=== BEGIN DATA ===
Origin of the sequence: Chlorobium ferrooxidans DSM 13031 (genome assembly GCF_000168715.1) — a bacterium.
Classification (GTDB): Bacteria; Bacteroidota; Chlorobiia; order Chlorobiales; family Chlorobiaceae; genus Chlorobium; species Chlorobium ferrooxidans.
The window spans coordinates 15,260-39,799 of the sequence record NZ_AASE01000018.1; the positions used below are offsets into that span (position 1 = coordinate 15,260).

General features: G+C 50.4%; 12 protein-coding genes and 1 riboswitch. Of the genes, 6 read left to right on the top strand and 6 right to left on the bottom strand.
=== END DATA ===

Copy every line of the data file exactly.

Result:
Origin of the sequence: Chlorobium ferrooxidans DSM 13031 (genome assembly GCF_000168715.1) — a bacterium.
Classification (GTDB): Bacteria; Bacteroidota; Chlorobiia; order Chlorobiales; family Chlorobiaceae; genus Chlorobium; species Chlorobium ferrooxidans.
The window spans coordinates 15,260-39,799 of the sequence record NZ_AASE01000018.1; the positions used below are offsets into that span (position 1 = coordinate 15,260).

General features: G+C 50.4%; 12 protein-coding genes and 1 riboswitch. Of the genes, 6 read left to right on the top strand and 6 right to left on the bottom strand.